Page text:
By Sarah Averysarah.email@example.com
Middle school students targeted with an intensive effort to reduce obesity did no better at losing weight than their peers in schools without special programs, researchers at UNC Chapel Hill and elsewhere report.
The study, published in the New England Journal of Medicine, involved a three-year campaign at 42 schools around the country, including six in North Carolina, aimed primarily at cutting the proportion of middle-school children who are overweight or obese.
At half the schools, lunchrooms offered healthier choices, physical education teachers focused on movement instead of sports, classes taught good nutrition and lifestyle choices, hallway posters and morning announcements included health messages.
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Yet weight reductions among children at those schools were no different from the pounds shed at the remaining schools, where youngsters were simply measured but no interventions were provided. In both groups of schools, the number of overweight children declined 4 percent during the study.
“Stunned is a good word,” said Joanne Harrell, a nursing professor at UNC and lead investigator for the North Carolina portion of the study. “We really have no answer” why the results were so similar between both groups of schools.
The study did produce some encouraging results. Diet and exercise changes in the intervention schools were successful in reducing some risks for diabetes. But the weight-loss findings underscore the difficulties health leaders face in making significant inroads against obesity.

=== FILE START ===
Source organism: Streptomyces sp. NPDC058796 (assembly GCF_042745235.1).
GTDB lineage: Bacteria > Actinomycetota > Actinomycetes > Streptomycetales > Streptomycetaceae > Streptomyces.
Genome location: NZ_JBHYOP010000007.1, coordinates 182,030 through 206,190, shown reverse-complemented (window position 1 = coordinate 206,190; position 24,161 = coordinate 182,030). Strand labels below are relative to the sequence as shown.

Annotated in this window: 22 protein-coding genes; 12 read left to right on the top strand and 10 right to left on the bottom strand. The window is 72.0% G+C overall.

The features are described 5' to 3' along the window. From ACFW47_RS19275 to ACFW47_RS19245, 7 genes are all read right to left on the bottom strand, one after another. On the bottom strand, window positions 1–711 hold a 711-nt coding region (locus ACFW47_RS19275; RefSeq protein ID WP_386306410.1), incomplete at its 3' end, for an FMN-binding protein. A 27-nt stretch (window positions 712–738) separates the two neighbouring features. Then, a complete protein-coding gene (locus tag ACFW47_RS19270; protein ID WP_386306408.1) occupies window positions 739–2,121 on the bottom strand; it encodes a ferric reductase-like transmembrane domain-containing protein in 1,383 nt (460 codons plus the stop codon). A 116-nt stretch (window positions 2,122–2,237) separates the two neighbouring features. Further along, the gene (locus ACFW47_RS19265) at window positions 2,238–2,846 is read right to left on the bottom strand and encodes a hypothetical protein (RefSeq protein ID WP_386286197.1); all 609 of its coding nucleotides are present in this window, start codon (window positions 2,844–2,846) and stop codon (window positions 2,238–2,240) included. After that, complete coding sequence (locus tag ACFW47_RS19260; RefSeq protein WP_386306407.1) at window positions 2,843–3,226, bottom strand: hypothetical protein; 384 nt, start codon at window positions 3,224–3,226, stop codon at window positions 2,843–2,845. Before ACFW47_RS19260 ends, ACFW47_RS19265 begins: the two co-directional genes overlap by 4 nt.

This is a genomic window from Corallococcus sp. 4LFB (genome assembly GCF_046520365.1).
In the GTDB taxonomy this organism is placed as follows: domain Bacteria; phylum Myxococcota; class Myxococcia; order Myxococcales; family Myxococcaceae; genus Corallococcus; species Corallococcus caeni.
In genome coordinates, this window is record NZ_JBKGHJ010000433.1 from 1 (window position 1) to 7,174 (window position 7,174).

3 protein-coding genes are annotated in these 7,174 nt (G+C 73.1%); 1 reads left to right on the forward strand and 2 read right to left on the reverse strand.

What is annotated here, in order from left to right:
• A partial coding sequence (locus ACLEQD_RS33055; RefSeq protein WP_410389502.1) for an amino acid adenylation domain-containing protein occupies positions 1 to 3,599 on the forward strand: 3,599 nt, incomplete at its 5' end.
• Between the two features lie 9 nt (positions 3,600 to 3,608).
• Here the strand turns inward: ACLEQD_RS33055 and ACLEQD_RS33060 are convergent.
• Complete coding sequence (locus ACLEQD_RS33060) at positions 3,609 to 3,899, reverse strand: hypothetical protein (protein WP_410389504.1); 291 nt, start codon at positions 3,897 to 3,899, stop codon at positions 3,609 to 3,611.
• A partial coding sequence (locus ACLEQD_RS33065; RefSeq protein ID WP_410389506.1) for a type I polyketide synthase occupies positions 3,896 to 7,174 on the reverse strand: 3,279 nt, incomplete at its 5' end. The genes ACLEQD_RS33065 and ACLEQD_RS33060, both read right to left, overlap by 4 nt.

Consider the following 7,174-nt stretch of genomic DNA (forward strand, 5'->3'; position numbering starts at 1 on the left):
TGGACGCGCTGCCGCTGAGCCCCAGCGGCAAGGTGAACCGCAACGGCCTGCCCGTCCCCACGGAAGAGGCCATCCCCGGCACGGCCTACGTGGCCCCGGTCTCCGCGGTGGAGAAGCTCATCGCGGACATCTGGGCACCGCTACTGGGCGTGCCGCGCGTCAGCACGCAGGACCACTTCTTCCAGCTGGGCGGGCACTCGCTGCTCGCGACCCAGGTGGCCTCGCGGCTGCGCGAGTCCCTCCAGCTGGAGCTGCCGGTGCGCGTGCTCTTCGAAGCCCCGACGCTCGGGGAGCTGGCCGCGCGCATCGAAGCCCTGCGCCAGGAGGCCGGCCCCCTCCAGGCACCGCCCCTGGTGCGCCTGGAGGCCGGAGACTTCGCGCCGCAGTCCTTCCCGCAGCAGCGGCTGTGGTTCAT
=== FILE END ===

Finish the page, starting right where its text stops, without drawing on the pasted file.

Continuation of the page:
Carrying extra weight and failing to exercise are key contributors to diabetes, heart disease, cancers and other major health problems. In North Carolina, two-thirds of adults and one-third of children are overweight or obese.
Despite years of dire warnings from health leaders, however, those rates have not improved. The so-called HEALTHY study demonstrates how intractable the problem is.
“Doing a broad intervention like changing a school, as opposed to working with a single overweight child, has essentially never been shown to work,” said Dr. John Buse, one of the study’s researchers and director of the UNC Diabetes Care Center.
Buse said interventions at schools have their limitations. Teaching healthy habits is just one of a school’s many missions, so even with the kinds of special efforts provided through the HEALTHY study, time is limited. Money is also at a premium. Healthier foods tend to be more expensive and often less popular, so changing the cafeteria offerings taps the budget.